Often times it may be difficult for a trader or investor to invest with an unbiased view. That's a problem I used to have until I learned something about supply/demand analysis. Recently PremierMarkets.com profiled shares of Halliburton (NYSE:HAL) as bullish should the stock trade $44 as it would give a double-top buy signal outside of longer-term downward trend (bearish resistance). We selected HAL over Schlumberger (NYSE:SLB) only based on supply/demand characteristics and chart pattern. Both are giants in the oil and energy services industry, but for some reason, the supply/demand characteristics looked more bullish for HAL. Both stocks had very bullish vertical counts indicating that their stocks could see higher prices, but what supply/demand was "telling us" was that HAL might have less supply nearby and might move higher a little faster. For an options trader who's biggest enemy is time premium, supply/demand analysis can make a difference to the bottom line of an account.
Halliburton Chart - $1 box.
Supply/demand charts don't concern themselves with time as it relates to building its chart. However, time is recorded on the chart with numbers 1-9 (January-September) and letters A-C (October-December). One thing I like to do is try and figure out where overhead stock is at and how long ago that overhead stock may have been purchase. My thinking has always been that shorter term traders in HAL at levels above $45 are long gone from levels above $44 and only short-term bulls and longer-term bulls remained when downward trend was broken to the upside at $42. If you look to the left of current trading in HAL, you'll see the red letter "A" on the chart. That signifies trading that took place back in October of 2000 and perhaps represents overhead supply that may still be holding the stock, but has a longer-term view for their investment.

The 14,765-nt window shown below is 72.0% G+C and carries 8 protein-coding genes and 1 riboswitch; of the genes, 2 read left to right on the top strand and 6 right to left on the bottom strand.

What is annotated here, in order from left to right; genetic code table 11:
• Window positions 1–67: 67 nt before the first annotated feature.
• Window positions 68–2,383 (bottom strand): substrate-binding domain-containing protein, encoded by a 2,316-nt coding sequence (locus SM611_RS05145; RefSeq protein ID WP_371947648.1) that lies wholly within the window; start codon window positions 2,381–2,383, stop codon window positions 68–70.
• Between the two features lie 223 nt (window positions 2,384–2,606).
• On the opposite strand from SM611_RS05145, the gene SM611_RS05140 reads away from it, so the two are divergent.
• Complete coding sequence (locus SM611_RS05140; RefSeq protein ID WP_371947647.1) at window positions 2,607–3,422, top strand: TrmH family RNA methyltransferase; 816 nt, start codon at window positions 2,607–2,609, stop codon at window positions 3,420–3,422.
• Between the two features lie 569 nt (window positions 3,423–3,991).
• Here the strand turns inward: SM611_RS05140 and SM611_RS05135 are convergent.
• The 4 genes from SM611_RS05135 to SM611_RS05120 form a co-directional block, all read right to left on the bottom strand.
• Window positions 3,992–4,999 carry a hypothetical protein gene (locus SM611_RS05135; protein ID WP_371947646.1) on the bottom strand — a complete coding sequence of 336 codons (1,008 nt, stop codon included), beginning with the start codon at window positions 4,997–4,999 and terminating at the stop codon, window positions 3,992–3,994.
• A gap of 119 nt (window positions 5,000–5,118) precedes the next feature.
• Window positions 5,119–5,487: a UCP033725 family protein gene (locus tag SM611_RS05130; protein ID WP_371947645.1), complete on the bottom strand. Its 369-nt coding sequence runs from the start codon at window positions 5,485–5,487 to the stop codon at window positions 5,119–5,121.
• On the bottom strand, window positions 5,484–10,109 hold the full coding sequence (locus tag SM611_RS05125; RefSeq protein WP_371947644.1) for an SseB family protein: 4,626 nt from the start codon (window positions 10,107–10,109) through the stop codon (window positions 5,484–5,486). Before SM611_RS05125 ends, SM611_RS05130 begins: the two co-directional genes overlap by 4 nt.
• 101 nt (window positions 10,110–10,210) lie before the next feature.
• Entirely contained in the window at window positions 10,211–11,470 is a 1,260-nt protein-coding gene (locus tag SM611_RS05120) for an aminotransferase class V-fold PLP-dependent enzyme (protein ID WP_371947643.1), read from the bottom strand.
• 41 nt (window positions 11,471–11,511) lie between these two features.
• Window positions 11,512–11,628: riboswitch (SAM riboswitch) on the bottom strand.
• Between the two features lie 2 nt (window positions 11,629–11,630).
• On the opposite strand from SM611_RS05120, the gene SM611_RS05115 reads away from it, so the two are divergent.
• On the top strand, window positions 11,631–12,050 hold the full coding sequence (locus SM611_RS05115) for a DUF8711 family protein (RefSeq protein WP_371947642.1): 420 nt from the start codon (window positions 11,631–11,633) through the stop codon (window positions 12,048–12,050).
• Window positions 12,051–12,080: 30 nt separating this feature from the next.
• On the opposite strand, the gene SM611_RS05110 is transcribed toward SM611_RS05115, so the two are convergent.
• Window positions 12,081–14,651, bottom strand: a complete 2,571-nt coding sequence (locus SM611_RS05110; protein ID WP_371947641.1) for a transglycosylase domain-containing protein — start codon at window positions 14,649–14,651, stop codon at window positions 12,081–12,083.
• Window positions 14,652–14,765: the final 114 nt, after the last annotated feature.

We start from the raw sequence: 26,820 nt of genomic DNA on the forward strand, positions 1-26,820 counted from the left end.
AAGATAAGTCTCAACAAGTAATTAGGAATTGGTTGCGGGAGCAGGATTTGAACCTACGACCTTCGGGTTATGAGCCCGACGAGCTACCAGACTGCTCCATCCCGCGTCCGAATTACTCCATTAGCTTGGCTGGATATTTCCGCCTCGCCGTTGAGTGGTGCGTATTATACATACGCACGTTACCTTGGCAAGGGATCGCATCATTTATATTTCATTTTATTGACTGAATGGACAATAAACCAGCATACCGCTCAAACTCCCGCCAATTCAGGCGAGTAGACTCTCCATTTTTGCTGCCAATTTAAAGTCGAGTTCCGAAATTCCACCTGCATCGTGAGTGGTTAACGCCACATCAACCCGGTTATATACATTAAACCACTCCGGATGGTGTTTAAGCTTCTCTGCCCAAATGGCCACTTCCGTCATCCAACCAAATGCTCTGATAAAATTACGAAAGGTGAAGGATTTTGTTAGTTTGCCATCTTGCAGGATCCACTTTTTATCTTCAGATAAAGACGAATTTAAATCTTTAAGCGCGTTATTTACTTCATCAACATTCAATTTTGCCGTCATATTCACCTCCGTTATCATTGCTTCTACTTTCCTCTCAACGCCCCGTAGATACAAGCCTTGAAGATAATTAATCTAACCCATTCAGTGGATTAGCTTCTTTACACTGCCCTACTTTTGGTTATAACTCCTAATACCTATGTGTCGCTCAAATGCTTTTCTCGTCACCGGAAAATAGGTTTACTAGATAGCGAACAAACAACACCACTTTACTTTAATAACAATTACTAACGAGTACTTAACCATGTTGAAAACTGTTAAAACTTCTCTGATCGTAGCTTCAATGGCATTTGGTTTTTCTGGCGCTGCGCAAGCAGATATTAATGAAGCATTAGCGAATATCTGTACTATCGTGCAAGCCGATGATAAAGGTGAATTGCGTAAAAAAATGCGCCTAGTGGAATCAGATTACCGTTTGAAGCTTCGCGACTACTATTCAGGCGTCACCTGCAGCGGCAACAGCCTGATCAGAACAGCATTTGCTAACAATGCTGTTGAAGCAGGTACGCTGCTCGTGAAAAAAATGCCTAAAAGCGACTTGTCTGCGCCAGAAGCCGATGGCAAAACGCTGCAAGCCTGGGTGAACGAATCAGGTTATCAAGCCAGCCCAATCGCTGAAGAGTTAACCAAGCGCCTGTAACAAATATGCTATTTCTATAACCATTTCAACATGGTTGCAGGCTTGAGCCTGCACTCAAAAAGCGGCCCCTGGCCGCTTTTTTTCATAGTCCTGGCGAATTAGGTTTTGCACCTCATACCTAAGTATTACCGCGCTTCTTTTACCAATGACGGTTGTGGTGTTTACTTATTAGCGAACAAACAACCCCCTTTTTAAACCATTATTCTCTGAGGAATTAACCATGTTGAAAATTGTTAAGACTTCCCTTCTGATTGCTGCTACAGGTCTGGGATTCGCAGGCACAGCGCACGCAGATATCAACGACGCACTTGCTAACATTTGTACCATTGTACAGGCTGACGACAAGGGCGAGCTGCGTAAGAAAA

Schlumberger Chart - $1 box
Shares of SLB are also looking bullish, but notice the difference in this chart. The first would be that this stock has yet to trade above bearish resistance so downward trend remains negative. Also note the red "2" at $75. Compared to HAL overhead supply, this represents a closer time period of overhead supply. If we look at a bar chart, one would see how many investors may have gotten trapped in the stock on February 12th of this year that could have bought just before the decline. While we never know for sure who intends to do what with stock previously bought short-term (hold it or sell it) a trader should try and eliminate as many potential negative in a trade as possible. The two big differences we observed between HAL and SLB on their charts was not in the bullish price objectives, but the current trends as signified by the bearish resistance and where overhead supply was as it related to time. On May 14th, shares of HAL closed at $43.95 and currently trade $46.64 (up 6.12%). On May 14th, shares of SLB closed at $63.75 and currently trade $67.02 (up 5.13). While the percentage difference doesn't seem like much, just remember that we're just three trading sessions into things right now. If you're an options trader you know how a 1% price movement in a stock can also affect the value of your options. Sometimes it's the little things that make a big difference.
Questions to ask yourself in a bullish trade
1. What's the trend of this stock?